EAT: The Sussex Smokie

A well regarded and traditional recipe, the Sussex Smokie can be found on many pub menus across the region. Thought to date back as far as the 1800’s it’s a simple dish with smoked haddock at its heart; held within a rich and creamy sauce; topped by a breadcrumb crust. Variations include additions of mustard, some use herbs, others include Parmesan, and leeks and onions are often subbed for one another, but the result is a comforting dish that works in all seasons as a filling main course or presented in a little dish as a starter or lunch; key perhaps to it’s lasting appeal.

There’s no reason why this classic shouldn’t get an update though, and with many of the ingredients being kitchen staples it seems canny to add it to the home dinner menu every so often. With that in mind I’d like to offer up my version; with added beer. Why beer? Sussex culinary heritage is often brought back to the likes of the Smokie and various, nay, endless pudding recipes, but brewing is also a huge part of the cultural identity of East and West Sussex, past and present. Not only that but the addition of a malty beer adds depth to the dish, enhances the characteristics of the smoked haddock and pairs beautifully with the cheddar in the sauce. It follows the well-trodden path of beer-battered fish and circles back to this being a pub staple, so with all that in mind you’ll need the following (serves 4)

Ingredients:

350-400g Smoked Haddock

1 large leek finely sliced

Milk to poach (just enough to the cover fish and leeks- approx. 1 pint / 500ml)

150ml beer (try a malty Best Bitter)

50g butter

45g plain flour

100g grated Cheddar (I used Sussex Charmer)

1 tbsp smoked paprika

Breadcrumbs from 2 thick slices of white bread

30g Grated Parmesan

Pinch of salt

Method:             

  1. Pour the milk into a wide-bottomed saucepan and season with a pinch of salt
  2. Bring the milk to a simmer over a low heat and add the leeks and haddock fillet, skin-side down, poach for 8-10 minutes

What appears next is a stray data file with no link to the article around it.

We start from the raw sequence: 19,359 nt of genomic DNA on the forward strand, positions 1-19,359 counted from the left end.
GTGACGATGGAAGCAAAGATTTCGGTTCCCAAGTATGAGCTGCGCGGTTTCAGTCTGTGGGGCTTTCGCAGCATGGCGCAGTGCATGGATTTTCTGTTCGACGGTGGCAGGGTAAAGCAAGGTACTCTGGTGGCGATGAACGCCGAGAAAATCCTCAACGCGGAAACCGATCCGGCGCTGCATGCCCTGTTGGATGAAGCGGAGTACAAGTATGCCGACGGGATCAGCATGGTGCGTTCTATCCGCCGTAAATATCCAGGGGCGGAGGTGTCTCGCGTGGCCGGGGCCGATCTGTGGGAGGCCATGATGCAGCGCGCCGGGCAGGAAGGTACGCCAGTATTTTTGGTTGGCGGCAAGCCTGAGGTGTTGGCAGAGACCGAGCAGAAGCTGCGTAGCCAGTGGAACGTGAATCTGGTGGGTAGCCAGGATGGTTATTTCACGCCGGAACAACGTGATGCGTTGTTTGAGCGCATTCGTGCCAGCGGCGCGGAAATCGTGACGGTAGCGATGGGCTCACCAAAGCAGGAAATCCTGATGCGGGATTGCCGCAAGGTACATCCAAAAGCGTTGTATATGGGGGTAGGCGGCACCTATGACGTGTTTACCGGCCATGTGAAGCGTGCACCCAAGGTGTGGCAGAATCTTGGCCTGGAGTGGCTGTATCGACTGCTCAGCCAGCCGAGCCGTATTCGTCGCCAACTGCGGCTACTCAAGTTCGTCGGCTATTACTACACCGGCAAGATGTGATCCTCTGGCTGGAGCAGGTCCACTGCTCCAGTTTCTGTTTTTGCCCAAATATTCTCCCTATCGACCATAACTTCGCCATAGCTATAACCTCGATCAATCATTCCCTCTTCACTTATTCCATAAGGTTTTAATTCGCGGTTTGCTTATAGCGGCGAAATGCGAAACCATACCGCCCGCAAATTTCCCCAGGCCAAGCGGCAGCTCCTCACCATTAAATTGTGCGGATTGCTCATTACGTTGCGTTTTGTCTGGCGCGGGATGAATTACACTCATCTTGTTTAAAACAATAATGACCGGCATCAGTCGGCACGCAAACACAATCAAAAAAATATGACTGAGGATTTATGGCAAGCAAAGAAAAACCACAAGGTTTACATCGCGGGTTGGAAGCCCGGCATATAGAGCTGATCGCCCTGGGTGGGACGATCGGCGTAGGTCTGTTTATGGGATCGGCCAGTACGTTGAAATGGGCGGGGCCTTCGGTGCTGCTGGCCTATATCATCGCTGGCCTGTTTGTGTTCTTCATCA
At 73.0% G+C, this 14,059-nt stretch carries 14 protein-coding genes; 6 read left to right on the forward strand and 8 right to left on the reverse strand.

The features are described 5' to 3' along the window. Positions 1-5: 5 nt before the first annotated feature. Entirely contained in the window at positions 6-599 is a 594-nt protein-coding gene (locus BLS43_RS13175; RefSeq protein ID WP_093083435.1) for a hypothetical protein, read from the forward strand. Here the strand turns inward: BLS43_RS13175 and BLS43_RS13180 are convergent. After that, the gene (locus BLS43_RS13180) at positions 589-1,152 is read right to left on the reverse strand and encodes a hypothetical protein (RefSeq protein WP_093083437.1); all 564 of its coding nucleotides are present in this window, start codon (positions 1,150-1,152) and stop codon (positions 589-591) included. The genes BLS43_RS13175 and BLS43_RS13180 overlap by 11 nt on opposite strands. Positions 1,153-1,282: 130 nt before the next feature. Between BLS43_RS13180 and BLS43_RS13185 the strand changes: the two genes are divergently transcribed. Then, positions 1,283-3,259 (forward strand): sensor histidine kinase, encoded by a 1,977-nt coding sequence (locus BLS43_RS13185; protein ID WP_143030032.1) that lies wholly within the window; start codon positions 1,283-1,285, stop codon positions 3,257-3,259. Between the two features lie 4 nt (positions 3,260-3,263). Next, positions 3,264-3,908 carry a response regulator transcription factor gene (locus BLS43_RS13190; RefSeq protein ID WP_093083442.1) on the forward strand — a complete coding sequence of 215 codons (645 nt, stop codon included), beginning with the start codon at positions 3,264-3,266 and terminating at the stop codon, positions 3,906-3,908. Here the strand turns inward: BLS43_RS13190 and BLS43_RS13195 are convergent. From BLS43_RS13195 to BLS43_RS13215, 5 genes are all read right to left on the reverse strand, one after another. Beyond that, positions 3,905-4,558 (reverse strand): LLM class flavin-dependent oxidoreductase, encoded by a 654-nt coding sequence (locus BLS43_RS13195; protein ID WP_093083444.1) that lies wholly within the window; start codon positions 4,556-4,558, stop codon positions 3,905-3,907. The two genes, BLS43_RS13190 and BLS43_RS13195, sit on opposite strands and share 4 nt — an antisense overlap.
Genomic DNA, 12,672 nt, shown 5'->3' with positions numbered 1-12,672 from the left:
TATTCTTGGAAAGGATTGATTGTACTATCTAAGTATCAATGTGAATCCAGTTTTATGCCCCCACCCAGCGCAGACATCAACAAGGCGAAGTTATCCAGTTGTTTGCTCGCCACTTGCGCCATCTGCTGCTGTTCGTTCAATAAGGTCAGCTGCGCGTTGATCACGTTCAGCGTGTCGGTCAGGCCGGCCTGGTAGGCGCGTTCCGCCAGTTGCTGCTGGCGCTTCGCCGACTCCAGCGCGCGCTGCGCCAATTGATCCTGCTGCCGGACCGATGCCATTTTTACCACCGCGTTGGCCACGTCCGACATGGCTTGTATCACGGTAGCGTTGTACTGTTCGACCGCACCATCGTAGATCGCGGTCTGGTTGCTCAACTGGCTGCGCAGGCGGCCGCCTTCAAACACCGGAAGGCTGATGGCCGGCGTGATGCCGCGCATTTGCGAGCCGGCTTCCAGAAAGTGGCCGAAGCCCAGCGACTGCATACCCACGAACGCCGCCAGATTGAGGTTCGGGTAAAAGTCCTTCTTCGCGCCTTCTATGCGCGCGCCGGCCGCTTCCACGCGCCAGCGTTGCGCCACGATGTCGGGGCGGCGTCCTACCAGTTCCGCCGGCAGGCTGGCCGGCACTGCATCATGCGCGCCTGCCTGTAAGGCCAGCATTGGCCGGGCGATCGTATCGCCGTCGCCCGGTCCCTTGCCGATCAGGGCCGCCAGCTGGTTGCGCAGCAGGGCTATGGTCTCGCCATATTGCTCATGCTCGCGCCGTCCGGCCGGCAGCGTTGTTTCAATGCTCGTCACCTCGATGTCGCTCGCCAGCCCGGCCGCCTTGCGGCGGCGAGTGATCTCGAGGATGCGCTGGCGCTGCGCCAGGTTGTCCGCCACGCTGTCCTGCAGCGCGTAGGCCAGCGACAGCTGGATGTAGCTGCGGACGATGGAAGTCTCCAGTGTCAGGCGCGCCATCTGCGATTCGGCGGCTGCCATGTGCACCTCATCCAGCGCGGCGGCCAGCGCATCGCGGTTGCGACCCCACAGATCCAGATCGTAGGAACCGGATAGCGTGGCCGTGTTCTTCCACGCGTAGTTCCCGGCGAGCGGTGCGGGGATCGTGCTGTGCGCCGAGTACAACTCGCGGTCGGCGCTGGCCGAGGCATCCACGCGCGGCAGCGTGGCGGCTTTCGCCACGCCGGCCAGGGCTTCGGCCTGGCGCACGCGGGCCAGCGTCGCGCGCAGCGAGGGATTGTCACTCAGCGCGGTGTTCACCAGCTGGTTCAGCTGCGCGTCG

3. Using a colander, drain the milk into a bowl and set aside for use later, the fish and leeks can remain in the colander for the time being
  4. Gently heat the butter in a casserole or oven-proof pan over a medium-low heat, as soon as the butter is melted remove the pan from the heat and whisk in the flour to create a roux, this will need to be smooth without any lumps, a bit like a paste
  5. Cook the roux on a medium-low heat for 2 minutes to cook out the floury taste
  6. Start adding the beer, little by little, whisking between pours
  7. Add the poaching liquid, little by little and combine, whisking continually then add cheddar and cook down for 15 minutes (stirring occasionally to prevent skin from forming) or until mixture is smooth and just thick enough that it coats the back of a spoon
  8. Flake the fish and add to the sauce with the leeks and paprika; stir-in
  9. Transfer the mixture to ramekins if required, top with breadcrumbs and parmesan and lightly grill until golden
  10. Serve immediately with a chunk of bread, a side salad and a glass of cool beer

Alternatively, this dish can be made with unsmoked haddock, the twist being that the ‘smokie’ then becomes the beer by using a smoked brew such as Base Ejection by Gun Brewery or Bonfire Boy by Harvey’s, both excellent East Sussex breweries.

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Posted by

Founder and Editor of Look At Brew - a beer blog dedicated to the celebration and promotion of the modern beer scene. Contributor to Beer Imbiber magazine, Regional Coordinator for the Sussex Tryanuary campaign and founder of the Sussex Bottle Share.